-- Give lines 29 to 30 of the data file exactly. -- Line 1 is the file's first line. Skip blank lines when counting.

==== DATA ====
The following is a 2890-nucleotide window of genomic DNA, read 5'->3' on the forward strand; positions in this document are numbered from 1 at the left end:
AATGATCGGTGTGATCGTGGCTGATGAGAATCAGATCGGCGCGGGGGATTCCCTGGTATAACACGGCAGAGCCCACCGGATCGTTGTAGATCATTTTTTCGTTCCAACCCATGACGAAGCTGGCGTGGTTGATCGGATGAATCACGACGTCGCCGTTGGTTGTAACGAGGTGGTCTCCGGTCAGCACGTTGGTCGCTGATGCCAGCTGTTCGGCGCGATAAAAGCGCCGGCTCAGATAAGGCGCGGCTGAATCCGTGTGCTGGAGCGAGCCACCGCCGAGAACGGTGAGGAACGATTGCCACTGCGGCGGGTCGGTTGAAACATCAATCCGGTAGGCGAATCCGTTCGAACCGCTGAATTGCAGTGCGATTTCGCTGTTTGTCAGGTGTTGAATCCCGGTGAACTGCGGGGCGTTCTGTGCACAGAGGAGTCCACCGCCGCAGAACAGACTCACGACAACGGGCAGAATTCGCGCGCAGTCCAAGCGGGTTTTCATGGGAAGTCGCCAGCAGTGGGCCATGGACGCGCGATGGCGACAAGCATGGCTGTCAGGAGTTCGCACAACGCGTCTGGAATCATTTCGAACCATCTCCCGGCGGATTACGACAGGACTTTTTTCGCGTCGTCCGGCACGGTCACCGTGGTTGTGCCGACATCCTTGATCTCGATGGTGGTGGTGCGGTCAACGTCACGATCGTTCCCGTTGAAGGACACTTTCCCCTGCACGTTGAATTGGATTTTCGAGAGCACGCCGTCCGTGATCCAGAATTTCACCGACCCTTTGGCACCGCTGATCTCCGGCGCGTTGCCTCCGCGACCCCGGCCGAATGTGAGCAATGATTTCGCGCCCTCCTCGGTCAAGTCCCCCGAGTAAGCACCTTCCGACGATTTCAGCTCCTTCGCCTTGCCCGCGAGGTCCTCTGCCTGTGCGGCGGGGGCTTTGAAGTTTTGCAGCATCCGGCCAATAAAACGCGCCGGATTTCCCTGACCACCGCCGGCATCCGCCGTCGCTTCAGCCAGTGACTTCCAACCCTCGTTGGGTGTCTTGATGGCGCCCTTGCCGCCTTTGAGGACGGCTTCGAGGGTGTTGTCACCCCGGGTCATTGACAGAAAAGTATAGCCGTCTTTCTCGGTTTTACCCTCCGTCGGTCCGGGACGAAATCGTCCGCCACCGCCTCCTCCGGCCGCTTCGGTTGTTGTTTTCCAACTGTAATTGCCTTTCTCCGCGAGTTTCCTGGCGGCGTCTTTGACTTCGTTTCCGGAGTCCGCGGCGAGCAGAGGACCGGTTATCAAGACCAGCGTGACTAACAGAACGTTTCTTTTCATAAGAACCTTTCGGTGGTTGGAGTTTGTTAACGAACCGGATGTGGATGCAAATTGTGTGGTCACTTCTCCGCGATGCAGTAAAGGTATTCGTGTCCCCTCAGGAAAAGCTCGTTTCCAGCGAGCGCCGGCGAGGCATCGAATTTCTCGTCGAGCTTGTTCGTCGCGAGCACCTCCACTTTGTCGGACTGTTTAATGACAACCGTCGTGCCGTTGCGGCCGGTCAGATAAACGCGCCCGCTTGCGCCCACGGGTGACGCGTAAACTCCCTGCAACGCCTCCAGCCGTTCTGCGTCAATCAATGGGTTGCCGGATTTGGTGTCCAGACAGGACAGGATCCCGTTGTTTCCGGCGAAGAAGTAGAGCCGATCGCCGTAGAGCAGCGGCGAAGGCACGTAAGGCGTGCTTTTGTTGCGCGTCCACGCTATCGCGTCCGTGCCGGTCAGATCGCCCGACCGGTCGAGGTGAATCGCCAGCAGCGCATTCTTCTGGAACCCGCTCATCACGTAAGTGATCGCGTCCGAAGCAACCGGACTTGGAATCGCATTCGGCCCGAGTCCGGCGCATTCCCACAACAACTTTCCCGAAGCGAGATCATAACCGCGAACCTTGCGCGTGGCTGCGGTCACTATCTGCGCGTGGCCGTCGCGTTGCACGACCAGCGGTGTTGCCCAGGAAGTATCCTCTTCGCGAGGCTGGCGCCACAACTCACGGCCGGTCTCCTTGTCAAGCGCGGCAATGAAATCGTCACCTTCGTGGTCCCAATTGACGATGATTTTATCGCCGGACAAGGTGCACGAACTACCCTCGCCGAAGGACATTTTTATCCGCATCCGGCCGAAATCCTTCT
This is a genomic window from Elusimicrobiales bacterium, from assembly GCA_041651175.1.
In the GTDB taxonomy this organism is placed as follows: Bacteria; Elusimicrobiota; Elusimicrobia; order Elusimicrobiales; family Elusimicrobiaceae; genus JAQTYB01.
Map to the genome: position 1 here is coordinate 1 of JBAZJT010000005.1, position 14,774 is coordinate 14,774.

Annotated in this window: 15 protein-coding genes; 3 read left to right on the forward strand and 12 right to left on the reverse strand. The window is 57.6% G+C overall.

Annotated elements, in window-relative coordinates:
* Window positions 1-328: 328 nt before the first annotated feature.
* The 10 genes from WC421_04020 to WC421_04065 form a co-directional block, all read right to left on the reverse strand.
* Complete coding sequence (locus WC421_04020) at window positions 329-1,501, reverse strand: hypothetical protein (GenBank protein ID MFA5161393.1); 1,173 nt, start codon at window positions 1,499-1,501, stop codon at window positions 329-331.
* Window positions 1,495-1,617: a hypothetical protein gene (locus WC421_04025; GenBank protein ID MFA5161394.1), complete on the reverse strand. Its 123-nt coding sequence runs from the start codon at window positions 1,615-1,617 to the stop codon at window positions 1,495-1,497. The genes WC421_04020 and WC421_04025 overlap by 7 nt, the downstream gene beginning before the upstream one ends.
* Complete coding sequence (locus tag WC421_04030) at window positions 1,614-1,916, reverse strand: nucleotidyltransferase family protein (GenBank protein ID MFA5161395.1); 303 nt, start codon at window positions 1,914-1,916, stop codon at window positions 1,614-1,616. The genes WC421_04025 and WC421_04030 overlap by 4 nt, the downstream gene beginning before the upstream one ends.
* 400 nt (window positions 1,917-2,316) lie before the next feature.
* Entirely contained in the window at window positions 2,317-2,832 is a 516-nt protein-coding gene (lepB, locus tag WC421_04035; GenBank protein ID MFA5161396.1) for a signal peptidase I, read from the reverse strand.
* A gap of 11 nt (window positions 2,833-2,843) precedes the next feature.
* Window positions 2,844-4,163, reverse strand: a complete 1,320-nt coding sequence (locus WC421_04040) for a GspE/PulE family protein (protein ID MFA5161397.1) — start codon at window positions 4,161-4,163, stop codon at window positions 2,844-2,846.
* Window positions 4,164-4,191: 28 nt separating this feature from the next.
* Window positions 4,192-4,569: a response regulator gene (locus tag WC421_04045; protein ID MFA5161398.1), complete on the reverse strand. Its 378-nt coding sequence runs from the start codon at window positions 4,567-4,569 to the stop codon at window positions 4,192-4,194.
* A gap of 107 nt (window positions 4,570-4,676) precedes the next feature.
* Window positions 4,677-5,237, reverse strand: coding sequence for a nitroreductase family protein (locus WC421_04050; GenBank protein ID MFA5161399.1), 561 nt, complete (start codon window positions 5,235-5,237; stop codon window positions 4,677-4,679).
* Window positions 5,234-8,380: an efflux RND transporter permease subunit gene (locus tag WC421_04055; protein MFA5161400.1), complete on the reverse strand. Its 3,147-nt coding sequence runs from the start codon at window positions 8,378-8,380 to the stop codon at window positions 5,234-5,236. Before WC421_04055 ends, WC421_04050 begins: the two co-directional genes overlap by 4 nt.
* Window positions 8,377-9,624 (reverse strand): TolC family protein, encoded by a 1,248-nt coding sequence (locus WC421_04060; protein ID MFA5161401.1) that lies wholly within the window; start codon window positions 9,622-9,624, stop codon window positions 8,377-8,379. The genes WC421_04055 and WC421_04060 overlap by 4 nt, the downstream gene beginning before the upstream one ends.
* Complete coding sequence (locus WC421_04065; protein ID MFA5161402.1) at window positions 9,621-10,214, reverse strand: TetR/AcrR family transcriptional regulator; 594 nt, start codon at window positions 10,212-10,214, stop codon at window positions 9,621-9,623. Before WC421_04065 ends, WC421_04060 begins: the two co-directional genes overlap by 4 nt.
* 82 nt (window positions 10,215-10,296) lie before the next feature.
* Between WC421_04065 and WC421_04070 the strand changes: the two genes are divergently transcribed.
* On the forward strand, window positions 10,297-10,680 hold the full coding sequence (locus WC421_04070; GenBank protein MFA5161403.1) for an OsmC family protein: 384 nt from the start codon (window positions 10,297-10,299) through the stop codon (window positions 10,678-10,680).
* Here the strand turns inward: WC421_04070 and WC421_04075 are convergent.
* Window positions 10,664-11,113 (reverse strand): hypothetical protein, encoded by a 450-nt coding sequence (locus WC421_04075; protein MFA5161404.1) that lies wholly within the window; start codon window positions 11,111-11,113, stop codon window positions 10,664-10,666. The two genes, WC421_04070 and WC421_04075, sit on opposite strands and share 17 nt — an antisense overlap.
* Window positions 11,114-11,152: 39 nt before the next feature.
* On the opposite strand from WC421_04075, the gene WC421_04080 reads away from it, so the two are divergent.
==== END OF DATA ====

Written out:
* Window positions 11,114-11,152: 39 nt before the next feature.
* On the opposite strand from WC421_04075, the gene WC421_04080 reads away from it, so the two are divergent.